2) began arming and training Georgia with the help of the Israelis, yet having no formal agreement in protecting them against outside military aggression if they were attacked (which begs the question: why arm them with a military if you know they can't win against the Russian bear?), and
3) got the Georgians to agree to us placing our missiles on their land in the near future - which is right across Russia's border (then we got uppity when Russian discussed the merits of having their missiles on Cuba),
or did our leaders use Georgia as the bait to get the bigger fish, ie, all part of a grander, devious plan to distract us from their ambitions to destabilize the region with the purpose of frying Iran. Think back to June when Israel's Prime Minister said, "If Iran continues with it's nuclear programme, we will attack it."
They're worried to death that Iran will have the capability of making nukes like they have - and they should be because neither use diplomacy with one another and have a mutual hatred - but I think they're more worried that this will ensure that neither Israel nor Iran could attack one another without both losing everything. The US, Russia, and China have been in the position for decades, and it's called Mutually Assured Destruction (MAD). No one fucks with a country for it's resources or to colonize it when they have the bomb.
If I were the Georgian president, I'd be wondering if I had been an expendable knight in this treacherous and dangerous geopolitical chess game. Russia's Ambassador labeled him a war criminal last weekend.
Surely by now their President, a seemingly likable man but treated like a poodle by us for years and now dissed and blamed for the problem by the one senior fellow of the CFR, has figured out that "the trigger for such a war is not Georgia’s right to annex South Ossetia and Abkhazia. Rather, it is US insistence on pushing NATO and its missile defense right up to Russia’s door."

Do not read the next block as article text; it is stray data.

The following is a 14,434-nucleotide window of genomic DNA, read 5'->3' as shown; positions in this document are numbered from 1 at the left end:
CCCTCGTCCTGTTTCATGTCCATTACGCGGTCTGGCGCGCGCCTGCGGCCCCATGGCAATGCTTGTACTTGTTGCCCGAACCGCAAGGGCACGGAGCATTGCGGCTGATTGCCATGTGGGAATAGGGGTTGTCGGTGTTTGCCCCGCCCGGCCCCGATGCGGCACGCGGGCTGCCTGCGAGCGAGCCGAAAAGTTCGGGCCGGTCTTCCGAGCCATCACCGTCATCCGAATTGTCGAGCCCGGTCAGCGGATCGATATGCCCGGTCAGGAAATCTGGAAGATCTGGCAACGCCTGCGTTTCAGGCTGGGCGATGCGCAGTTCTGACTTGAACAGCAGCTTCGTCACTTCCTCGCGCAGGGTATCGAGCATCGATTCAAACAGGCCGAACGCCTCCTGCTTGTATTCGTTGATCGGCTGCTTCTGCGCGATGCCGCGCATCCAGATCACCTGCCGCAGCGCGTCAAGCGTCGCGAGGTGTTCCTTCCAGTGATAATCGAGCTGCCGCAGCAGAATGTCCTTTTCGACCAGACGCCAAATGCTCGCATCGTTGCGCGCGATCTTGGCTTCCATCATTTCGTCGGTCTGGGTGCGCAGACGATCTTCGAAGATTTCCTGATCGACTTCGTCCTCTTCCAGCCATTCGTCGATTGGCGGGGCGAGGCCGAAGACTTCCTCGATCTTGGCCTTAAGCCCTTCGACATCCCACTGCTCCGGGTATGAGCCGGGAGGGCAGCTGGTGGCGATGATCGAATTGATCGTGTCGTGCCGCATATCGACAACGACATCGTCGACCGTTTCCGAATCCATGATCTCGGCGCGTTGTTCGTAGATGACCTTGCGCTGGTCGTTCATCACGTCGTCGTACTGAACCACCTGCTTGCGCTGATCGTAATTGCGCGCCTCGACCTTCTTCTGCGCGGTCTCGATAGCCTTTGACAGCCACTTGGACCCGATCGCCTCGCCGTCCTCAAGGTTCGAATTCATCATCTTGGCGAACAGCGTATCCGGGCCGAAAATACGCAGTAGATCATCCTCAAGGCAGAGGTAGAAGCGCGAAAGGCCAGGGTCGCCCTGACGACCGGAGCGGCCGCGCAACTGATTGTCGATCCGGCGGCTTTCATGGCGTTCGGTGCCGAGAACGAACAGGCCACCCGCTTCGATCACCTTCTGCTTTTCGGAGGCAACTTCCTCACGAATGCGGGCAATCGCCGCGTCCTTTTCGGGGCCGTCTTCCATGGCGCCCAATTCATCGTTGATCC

One thing is clear: Russia is back in the Super Power geopolitical game, and I'm guessing they've won Georgia as easily as we won Grenada... unless Bush or whoever takes his seat next year is ready for the last nuclear showdown, we ain't doing jack to the Russians.
This leaves Georgia, as well as Poland in a tough and stupid spot. On Friday, 8/15, top Russian general Gen. Anatoly Nogovitsyn said that "Poland, by deploying (the system) is exposing itself to a strike — 100 percent."
The Iranians are in a worse but different situation. They ain't white by white American standards, or Christians, and thus expendable in the eyes of the people in charge who view them as sub-human and disposable. I have no question that Cowboy Bush & Co. will nuke Tehran, a city of 70 million men, women, and children, in a heartbeat if they think they can win, and sleep like babies at the end of the day.
This includes the pro-war Grandpa McCain, but y'all know this. Keep it in mind on Election Day, even if you've got a mile long laundry list of complaints about Obama.
Then there's an odd story of a naval assault ship, the USS Kearsarge, heading toward South America for humanitarian purposes to dole out free medical care. Does this sound like our military of recent years? The one that's already spending millions every single day and overstretched? What is that really about?
Betcha it'll be near Venezuela if SHTF and we see an opportunity to overthrow their government.
I'm dead certain that the Russian-Georgian conflict, plus our fiending for Iran & Venezuela's oil will be the excuses that the military draft will be re-instated after the elections, no matter who wins.
Yes, the draft.
One little known American Legion commander said last month, "People aren't going to like this, but unfortunately, we need to reinstate the draft and basically put fresh meat on the table."
Fresh meat. That includes you too, ladies.
Reinstatement of the draft was discussed a lot in 2004 before the last Election, but put on the back shelf. Notice how this year, no news reporter I've seen interview any of the candidates have touched it with a ten foot pole. Even Pastor Rick Warren, author of The Purpose Driven Life, missed that opportunity last night when he interviewed Obama and McCain separately.